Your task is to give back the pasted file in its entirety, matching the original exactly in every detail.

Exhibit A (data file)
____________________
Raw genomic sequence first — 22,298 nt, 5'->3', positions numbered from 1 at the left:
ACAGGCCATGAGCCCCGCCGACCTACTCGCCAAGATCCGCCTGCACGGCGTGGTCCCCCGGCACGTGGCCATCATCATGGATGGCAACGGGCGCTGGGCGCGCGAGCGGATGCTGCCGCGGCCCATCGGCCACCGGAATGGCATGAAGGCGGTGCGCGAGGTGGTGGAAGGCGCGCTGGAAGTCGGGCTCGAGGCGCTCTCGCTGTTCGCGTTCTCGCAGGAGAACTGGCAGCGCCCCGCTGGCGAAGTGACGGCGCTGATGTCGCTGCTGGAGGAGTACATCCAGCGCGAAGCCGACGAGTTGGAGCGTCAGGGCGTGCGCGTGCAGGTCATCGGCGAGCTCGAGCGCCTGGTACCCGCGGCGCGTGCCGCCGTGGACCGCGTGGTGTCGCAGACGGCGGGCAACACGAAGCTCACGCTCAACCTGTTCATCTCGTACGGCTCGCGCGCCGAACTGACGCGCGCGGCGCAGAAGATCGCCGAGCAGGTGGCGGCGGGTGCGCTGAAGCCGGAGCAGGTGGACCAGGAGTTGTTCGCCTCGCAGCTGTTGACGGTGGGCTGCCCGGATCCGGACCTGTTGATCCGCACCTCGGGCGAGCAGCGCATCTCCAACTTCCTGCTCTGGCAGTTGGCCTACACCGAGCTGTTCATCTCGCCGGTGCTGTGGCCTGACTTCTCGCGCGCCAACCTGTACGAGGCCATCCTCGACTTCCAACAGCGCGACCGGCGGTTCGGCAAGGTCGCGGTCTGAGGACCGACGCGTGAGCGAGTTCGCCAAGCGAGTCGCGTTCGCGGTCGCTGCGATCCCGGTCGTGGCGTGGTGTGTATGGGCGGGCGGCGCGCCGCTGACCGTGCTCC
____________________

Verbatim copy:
Raw genomic sequence first — 22,298 nt, 5'->3', positions numbered from 1 at the left:
ACAGGCCATGAGCCCCGCCGACCTACTCGCCAAGATCCGCCTGCACGGCGTGGTCCCCCGGCACGTGGCCATCATCATGGATGGCAACGGGCGCTGGGCGCGCGAGCGGATGCTGCCGCGGCCCATCGGCCACCGGAATGGCATGAAGGCGGTGCGCGAGGTGGTGGAAGGCGCGCTGGAAGTCGGGCTCGAGGCGCTCTCGCTGTTCGCGTTCTCGCAGGAGAACTGGCAGCGCCCCGCTGGCGAAGTGACGGCGCTGATGTCGCTGCTGGAGGAGTACATCCAGCGCGAAGCCGACGAGTTGGAGCGTCAGGGCGTGCGCGTGCAGGTCATCGGCGAGCTCGAGCGCCTGGTACCCGCGGCGCGTGCCGCCGTGGACCGCGTGGTGTCGCAGACGGCGGGCAACACGAAGCTCACGCTCAACCTGTTCATCTCGTACGGCTCGCGCGCCGAACTGACGCGCGCGGCGCAGAAGATCGCCGAGCAGGTGGCGGCGGGTGCGCTGAAGCCGGAGCAGGTGGACCAGGAGTTGTTCGCCTCGCAGCTGTTGACGGTGGGCTGCCCGGATCCGGACCTGTTGATCCGCACCTCGGGCGAGCAGCGCATCTCCAACTTCCTGCTCTGGCAGTTGGCCTACACCGAGCTGTTCATCTCGCCGGTGCTGTGGCCTGACTTCTCGCGCGCCAACCTGTACGAGGCCATCCTCGACTTCCAACAGCGCGACCGGCGGTTCGGCAAGGTCGCGGTCTGAGGACCGACGCGTGAGCGAGTTCGCCAAGCGAGTCGCGTTCGCGGTCGCTGCGATCCCGGTCGTGGCGTGGTGTGTATGGGCGGGCGGCGCGCCGCTGACCGTGCTCC